In fact, I probably disagree with most Rand Paul says, but I also believe he is mostly sincere about the Constitution.
Also, I do not think the very major problems the US is in can be solved by the political parties there are.

But OK... I am an outsider.

Washington's blog

Finally, here is a link to a very interesting piece on something that's called "Washington's blog":
I think this makes all valid points - and it does so in the words of Richard Clarke, the "top counter terrorism czar under Clinton and Bush"; of Republican Congressman Jim Sensenbrenner; of William Binney, the former head of the NSA's global digital data gathering; and of three more, including Thomas Drake, who also got into great trouble about his disclosing NSA's secrets, and who also gives the right epitheton for what Edward Snowden did: Civil disobedience.

So... if you want to be really informed, this last item is the best. [1]

[1] Interestingly, this blog - "Washington's Blog" - has a statement on National Security, as a general aside to its pieces, that starts thus:

National Security Notice

We are NOT calling for the overthrow of the government. In fact, we are calling for the reinstatement of our government.

We are not calling for lawlessness. We are calling for an end to lawlessness and lack of accountability and a return to the rule of law.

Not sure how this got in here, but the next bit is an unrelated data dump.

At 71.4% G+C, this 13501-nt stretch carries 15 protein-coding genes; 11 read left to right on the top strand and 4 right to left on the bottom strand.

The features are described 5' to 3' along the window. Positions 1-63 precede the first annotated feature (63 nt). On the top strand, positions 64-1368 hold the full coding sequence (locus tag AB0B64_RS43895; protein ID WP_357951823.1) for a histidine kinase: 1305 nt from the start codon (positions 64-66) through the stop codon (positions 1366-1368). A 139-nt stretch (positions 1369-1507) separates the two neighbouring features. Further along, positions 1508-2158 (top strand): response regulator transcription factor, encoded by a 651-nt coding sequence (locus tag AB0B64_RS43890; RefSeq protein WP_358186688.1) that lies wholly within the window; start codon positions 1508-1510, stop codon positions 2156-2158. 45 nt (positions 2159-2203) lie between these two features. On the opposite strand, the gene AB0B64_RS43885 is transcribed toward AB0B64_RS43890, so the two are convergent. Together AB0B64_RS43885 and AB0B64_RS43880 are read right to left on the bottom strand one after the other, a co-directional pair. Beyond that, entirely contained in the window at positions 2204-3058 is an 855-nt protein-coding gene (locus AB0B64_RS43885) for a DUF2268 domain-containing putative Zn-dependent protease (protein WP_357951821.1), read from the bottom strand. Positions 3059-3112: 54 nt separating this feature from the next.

Rather than trying to subvert the constitution, we are calling for its enforcement.

We are patriotic Americans born and raised in this country. We love the U.S. We don't seek to destroy or attack America ... we seek to restore her to strength, prosperity, liberty and respect.

We don't support or like Al Qaeda, the Taliban or any supporting groups. We think they are all disgusting.

I like that, and there is some more.

About ME/CFS (that I prefer to call M.E.: The "/CFS" is added to facilitate search machines) which is a disease I have since 1.1.1979:
1. Anthony Komaroff

Ten discoveries about the biology of CFS(pdf)

3. Hillary Johnson

The Why  (currently not available)

4. Consensus (many M.D.s) Canadian Consensus Government Report on ME (pdf - version 2003)
5. Consensus (many M.D.s) Canadian Consensus Government Report on ME (pdf - version 2011)
6. Eleanor Stein

Clinical Guidelines for Psychiatrists (pdf)

7. William Clifford The Ethics of Belief
8. Malcolm Hooper Magical Medicine (pdf)
Maarten Maartensz
Resources about ME/CFS
(more resources, by many)